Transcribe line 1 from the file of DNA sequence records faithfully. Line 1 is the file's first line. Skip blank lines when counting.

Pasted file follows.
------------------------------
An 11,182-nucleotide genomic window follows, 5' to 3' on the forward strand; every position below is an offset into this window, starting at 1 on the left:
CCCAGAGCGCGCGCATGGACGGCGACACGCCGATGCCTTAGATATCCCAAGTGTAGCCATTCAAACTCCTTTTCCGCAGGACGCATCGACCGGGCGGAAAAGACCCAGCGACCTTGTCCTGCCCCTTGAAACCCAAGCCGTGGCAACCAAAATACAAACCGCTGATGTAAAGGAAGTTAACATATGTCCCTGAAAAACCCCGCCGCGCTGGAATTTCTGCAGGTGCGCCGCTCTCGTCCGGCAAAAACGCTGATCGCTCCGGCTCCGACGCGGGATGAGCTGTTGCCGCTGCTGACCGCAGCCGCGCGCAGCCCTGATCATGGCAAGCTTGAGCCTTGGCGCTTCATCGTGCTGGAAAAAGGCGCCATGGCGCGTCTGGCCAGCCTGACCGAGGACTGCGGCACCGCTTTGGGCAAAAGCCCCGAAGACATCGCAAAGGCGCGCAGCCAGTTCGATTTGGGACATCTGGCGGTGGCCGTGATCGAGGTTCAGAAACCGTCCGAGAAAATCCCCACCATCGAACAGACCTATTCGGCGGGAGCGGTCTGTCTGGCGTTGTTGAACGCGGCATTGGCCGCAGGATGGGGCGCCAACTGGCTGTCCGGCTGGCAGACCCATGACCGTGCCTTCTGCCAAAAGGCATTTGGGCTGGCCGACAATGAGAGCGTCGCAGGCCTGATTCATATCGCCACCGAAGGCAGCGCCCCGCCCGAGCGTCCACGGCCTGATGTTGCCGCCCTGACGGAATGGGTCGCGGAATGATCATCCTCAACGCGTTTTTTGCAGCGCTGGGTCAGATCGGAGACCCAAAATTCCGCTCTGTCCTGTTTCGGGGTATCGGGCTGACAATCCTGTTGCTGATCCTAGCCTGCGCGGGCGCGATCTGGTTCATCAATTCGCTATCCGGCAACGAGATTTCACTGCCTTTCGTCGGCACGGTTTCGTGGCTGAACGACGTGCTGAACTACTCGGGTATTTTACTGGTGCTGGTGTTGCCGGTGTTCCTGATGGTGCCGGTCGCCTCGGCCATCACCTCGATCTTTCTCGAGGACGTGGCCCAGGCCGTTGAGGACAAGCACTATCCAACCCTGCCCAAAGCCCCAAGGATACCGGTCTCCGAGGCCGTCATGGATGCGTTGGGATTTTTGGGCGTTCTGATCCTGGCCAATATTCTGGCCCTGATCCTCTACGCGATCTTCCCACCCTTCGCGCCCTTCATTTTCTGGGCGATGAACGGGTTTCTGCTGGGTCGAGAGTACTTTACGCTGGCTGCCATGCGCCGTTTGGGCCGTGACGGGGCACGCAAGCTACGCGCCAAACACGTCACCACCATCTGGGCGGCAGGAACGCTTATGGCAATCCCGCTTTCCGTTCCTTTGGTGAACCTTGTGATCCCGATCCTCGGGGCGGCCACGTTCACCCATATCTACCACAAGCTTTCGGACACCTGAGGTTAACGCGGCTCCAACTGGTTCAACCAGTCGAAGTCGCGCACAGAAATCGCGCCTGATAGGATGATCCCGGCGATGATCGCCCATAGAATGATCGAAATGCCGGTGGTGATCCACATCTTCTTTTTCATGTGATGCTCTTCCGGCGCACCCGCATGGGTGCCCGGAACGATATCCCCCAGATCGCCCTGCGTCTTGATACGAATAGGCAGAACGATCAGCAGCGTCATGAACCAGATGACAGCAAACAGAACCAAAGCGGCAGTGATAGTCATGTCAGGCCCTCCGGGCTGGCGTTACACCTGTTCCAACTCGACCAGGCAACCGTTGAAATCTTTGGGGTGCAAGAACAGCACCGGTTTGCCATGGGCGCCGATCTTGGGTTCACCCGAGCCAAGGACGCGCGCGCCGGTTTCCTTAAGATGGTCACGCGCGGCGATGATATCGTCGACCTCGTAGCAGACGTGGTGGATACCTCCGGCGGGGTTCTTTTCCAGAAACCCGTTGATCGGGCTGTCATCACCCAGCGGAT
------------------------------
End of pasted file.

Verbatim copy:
An 11,182-nucleotide genomic window follows, 5' to 3' on the forward strand; every position below is an offset into this window, starting at 1 on the left: